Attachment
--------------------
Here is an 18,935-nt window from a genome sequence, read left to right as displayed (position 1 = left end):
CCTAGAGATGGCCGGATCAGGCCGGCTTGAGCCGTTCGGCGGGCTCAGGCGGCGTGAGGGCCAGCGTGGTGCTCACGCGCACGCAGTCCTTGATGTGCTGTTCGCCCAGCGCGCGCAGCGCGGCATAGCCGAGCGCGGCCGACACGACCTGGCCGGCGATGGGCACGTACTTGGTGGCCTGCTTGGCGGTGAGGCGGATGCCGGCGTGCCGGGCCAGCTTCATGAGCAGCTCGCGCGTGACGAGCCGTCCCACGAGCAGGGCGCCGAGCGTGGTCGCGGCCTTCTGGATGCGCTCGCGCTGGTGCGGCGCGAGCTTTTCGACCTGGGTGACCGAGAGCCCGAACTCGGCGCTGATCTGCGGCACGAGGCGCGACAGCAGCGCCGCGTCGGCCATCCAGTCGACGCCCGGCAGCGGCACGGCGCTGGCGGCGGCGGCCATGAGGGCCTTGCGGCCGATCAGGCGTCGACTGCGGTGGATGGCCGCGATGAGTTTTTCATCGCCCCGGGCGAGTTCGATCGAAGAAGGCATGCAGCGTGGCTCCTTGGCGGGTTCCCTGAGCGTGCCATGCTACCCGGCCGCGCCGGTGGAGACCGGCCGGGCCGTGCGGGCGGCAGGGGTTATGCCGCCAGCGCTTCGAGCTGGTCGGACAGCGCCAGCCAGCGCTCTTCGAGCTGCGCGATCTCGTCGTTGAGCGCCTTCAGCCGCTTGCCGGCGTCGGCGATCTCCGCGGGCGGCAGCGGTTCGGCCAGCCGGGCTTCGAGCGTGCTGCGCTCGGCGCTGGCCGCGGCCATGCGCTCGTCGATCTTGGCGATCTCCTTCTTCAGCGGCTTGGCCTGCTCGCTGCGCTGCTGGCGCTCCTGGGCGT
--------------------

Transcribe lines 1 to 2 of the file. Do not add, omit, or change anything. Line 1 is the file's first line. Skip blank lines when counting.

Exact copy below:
Here is an 18,935-nt window from a genome sequence, read left to right as displayed (position 1 = left end):
CCTAGAGATGGCCGGATCAGGCCGGCTTGAGCCGTTCGGCGGGCTCAGGCGGCGTGAGGGCCAGCGTGGTGCTCACGCGCACGCAGTCCTTGATGTGCTGTTCGCCCAGCGCGCGCAGCGCGGCATAGCCGAGCGCGGCCGACACGACCTGGCCGGCGATGGGCACGTACTTGGTGGCCTGCTTGGCGGTGAGGCGGATGCCGGCGTGCCGGGCCAGCTTCATGAGCAGCTCGCGCGTGACGAGCCGTCCCACGAGCAGGGCGCCGAGCGTGGTCGCGGCCTTCTGGATGCGCTCGCGCTGGTGCGGCGCGAGCTTTTCGACCTGGGTGACCGAGAGCCCGAACTCGGCGCTGATCTGCGGCACGAGGCGCGACAGCAGCGCCGCGTCGGCCATCCAGTCGACGCCCGGCAGCGGCACGGCGCTGGCGGCGGCGGCCATGAGGGCCTTGCGGCCGATCAGGCGTCGACTGCGGTGGATGGCCGCGATGAGTTTTTCATCGCCCCGGGCGAGTTCGATCGAAGAAGGCATGCAGCGTGGCTCCTTGGCGGGTTCCCTGAGCGTGCCATGCTACCCGGCCGCGCCGGTGGAGACCGGCCGGGCCGTGCGGGCGGCAGGGGTTATGCCGCCAGCGCTTCGAGCTGGTCGGACAGCGCCAGCCAGCGCTCTTCGAGCTGCGCGATCTCGTCGTTGAGCGCCTTCAGCCGCTTGCCGGCGTCGGCGATCTCCGCGGGCGGCAGCGGTTCGGCCAGCCGGGCTTCGAGCGTGCTGCGCTCGGCGCTGGCCGCGGCCATGCGCTCGTCGATCTTGGCGATCTCCTTCTTCAGCGGCTTGGCCTGCTCGCTGCGCTGCTGGCGCTCCTGGGCGT